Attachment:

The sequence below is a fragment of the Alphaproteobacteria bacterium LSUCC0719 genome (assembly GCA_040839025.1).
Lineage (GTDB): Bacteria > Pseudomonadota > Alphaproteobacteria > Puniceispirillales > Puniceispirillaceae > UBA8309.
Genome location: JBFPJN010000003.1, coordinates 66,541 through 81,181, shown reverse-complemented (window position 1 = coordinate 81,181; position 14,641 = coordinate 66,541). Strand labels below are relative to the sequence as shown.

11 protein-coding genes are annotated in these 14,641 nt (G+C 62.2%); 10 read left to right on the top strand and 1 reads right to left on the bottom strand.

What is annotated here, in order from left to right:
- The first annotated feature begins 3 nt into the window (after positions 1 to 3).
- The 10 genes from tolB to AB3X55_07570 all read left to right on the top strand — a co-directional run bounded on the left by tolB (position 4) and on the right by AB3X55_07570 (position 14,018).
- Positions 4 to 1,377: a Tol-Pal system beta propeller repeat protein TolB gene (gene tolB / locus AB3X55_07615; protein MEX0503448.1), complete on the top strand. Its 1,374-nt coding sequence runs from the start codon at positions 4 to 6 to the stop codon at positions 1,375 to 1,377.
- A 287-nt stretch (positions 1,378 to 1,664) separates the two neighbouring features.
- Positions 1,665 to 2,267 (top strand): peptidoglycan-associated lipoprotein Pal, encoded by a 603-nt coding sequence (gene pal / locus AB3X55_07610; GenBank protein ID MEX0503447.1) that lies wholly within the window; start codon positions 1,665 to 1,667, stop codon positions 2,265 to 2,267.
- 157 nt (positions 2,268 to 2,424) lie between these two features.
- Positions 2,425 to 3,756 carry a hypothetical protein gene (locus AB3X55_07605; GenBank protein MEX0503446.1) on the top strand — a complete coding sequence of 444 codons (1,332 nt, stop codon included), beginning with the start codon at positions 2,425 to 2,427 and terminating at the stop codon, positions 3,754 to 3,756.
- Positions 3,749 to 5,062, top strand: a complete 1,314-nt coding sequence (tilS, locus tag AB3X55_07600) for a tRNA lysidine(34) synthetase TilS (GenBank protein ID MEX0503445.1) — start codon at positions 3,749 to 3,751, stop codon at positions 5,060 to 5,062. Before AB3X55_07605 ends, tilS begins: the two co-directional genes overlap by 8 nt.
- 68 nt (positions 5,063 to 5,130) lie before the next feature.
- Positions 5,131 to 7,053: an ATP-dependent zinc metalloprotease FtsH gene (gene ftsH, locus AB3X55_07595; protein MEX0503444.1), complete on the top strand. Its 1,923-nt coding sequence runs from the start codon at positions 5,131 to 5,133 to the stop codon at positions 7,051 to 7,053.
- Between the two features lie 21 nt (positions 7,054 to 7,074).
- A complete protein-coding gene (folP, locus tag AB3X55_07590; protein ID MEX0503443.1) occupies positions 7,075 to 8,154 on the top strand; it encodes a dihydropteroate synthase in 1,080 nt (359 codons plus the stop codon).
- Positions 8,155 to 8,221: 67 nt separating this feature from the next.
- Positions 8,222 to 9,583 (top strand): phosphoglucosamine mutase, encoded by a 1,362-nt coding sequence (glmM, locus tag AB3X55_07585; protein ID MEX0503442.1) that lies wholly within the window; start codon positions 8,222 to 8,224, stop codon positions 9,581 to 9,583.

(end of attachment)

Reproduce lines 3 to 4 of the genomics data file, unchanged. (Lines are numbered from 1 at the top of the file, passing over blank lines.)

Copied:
Genome location: JBFPJN010000003.1, coordinates 66,541 through 81,181, shown reverse-complemented (window position 1 = coordinate 81,181; position 14,641 = coordinate 66,541). Strand labels below are relative to the sequence as shown.

11 protein-coding genes are annotated in these 14,641 nt (G+C 62.2%); 10 read left to right on the top strand and 1 reads right to left on the bottom strand.